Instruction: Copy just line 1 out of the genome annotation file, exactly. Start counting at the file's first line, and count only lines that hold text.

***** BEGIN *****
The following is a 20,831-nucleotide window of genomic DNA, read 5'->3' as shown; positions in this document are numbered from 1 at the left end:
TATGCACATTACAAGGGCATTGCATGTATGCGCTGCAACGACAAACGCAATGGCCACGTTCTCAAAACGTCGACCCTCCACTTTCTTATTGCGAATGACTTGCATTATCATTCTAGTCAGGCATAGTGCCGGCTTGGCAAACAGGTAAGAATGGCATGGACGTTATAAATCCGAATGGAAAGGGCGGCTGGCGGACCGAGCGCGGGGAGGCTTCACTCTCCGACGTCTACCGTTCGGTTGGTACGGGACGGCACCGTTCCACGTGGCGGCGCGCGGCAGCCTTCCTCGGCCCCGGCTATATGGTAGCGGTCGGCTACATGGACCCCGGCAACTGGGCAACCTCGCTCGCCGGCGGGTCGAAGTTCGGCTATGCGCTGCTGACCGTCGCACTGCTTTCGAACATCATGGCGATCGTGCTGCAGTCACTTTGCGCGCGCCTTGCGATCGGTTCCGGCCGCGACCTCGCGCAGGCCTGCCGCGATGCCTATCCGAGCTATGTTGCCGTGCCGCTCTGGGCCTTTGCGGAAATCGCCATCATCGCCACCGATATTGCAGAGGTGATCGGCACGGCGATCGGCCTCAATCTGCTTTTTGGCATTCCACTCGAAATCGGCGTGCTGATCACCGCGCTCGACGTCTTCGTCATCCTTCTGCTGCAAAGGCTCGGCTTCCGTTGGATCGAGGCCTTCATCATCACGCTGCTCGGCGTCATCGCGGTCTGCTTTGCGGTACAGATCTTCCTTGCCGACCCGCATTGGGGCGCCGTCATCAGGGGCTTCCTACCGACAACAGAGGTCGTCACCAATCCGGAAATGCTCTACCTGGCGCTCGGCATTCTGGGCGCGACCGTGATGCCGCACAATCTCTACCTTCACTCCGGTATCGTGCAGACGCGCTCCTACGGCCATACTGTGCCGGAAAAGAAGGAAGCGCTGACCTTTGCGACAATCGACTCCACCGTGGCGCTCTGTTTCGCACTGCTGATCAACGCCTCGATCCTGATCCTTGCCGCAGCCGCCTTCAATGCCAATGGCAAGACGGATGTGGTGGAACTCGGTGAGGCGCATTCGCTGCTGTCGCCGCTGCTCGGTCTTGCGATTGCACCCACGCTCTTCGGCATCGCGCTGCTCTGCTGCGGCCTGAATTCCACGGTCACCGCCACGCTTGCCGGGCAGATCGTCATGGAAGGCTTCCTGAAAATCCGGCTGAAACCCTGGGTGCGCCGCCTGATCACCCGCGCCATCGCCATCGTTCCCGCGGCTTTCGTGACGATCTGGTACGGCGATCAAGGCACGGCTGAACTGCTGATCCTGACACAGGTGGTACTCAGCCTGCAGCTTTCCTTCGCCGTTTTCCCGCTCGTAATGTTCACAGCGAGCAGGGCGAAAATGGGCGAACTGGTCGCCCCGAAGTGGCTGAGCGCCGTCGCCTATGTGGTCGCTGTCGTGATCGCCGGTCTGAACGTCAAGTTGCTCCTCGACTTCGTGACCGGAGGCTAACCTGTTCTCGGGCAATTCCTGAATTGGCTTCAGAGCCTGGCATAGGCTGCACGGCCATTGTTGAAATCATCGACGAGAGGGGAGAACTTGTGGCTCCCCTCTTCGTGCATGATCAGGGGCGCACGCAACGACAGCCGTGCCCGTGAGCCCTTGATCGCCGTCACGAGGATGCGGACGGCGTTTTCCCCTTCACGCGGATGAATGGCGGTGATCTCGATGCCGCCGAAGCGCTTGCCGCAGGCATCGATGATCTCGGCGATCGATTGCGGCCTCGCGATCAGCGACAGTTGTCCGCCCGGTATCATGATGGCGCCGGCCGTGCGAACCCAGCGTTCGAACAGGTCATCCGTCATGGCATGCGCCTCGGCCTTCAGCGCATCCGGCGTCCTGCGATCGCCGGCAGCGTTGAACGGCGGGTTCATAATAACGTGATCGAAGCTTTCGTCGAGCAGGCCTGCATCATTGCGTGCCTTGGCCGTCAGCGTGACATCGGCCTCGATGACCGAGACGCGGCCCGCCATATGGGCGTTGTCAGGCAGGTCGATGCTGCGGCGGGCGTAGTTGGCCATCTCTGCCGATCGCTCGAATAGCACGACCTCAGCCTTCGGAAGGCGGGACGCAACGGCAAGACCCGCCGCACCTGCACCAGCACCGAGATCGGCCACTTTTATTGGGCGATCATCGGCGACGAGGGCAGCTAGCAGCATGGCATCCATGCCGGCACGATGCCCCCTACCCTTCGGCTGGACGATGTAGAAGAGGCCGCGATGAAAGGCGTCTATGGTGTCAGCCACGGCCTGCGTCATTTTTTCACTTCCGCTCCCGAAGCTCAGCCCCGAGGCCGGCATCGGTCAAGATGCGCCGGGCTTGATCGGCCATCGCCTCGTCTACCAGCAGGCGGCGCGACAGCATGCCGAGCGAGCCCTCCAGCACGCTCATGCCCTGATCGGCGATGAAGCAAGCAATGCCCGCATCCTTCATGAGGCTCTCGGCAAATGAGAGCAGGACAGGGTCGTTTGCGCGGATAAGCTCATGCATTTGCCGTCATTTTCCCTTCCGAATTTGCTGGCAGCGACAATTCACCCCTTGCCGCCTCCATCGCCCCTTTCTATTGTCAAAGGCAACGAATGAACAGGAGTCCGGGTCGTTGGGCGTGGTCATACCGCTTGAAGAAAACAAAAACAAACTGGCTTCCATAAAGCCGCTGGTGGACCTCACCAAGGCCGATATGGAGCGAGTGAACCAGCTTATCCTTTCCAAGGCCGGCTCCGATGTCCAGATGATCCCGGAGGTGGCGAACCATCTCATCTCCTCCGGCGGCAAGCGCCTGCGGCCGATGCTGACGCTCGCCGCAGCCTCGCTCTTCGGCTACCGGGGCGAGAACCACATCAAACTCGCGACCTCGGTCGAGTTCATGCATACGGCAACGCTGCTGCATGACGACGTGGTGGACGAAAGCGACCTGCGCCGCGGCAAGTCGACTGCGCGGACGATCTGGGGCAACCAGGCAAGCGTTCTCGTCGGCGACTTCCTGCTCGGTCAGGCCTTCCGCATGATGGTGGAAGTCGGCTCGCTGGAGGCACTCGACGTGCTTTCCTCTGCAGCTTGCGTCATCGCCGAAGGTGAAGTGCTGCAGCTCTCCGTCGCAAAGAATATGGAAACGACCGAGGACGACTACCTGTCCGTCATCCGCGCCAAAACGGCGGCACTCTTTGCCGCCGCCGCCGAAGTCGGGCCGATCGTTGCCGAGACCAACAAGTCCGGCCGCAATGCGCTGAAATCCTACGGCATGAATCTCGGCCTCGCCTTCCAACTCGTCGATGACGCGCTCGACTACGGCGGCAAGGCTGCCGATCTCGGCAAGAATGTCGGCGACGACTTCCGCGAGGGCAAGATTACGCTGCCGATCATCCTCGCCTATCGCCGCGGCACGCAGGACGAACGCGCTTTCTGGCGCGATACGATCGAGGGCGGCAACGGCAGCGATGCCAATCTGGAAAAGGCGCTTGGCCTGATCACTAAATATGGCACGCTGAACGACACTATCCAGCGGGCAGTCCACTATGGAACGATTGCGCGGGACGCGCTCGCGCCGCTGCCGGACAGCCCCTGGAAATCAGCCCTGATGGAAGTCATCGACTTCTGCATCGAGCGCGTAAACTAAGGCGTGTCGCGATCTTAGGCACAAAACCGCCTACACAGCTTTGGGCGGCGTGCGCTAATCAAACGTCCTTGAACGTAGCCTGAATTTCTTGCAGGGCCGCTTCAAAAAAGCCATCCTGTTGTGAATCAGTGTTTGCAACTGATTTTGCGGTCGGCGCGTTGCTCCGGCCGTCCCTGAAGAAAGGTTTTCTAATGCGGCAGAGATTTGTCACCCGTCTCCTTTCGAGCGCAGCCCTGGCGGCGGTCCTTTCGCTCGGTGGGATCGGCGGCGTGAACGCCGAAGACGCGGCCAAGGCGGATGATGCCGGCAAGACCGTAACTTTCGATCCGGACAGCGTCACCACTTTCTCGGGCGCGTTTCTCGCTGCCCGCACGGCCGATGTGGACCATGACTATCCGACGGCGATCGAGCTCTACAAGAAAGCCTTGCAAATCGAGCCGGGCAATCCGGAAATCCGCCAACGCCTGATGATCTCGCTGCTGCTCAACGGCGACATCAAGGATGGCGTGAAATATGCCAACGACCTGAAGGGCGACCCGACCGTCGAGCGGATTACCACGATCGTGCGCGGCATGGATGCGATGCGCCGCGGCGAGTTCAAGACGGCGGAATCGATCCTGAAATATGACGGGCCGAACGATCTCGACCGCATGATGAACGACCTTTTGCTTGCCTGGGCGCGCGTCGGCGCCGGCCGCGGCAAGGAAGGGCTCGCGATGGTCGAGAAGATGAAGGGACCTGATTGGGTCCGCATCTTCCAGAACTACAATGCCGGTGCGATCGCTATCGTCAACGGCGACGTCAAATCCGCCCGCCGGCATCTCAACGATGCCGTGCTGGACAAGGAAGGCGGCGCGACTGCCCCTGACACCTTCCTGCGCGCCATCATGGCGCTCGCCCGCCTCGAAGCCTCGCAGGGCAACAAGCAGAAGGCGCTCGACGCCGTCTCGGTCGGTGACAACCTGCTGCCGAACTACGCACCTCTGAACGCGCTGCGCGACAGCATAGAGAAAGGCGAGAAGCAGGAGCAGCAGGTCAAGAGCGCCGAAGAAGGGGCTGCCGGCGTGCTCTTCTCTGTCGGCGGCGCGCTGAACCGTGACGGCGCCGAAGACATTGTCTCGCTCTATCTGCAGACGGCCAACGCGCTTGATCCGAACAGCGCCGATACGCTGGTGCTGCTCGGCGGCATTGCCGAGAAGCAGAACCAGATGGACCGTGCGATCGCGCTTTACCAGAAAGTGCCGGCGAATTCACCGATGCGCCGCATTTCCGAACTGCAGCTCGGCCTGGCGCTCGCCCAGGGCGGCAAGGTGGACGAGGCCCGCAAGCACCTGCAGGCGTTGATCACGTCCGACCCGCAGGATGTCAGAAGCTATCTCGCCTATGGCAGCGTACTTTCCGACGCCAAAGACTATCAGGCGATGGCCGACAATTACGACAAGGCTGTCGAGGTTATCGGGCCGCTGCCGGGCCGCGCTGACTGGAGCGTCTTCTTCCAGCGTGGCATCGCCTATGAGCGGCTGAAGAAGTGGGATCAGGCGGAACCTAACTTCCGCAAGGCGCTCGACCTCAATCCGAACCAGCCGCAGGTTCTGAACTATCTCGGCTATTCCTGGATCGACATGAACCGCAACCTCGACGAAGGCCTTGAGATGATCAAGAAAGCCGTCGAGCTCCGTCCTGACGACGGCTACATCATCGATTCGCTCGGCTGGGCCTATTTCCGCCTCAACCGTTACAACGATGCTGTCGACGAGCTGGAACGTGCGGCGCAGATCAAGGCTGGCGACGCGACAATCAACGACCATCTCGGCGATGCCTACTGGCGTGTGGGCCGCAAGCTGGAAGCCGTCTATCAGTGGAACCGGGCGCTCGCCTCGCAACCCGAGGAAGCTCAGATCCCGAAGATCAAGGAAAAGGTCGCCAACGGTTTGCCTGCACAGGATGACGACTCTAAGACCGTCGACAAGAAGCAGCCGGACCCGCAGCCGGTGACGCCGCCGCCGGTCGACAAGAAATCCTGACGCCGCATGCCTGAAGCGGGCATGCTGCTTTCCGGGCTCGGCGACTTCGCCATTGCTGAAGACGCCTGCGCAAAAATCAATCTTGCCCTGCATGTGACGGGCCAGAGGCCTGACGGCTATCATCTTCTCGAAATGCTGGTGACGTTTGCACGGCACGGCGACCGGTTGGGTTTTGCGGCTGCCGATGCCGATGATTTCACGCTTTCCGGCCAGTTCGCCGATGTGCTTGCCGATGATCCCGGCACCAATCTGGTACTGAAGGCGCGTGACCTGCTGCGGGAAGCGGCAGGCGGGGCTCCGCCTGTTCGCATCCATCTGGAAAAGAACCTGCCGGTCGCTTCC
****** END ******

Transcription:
The following is a 20,831-nucleotide window of genomic DNA, read 5'->3' as shown; positions in this document are numbered from 1 at the left end: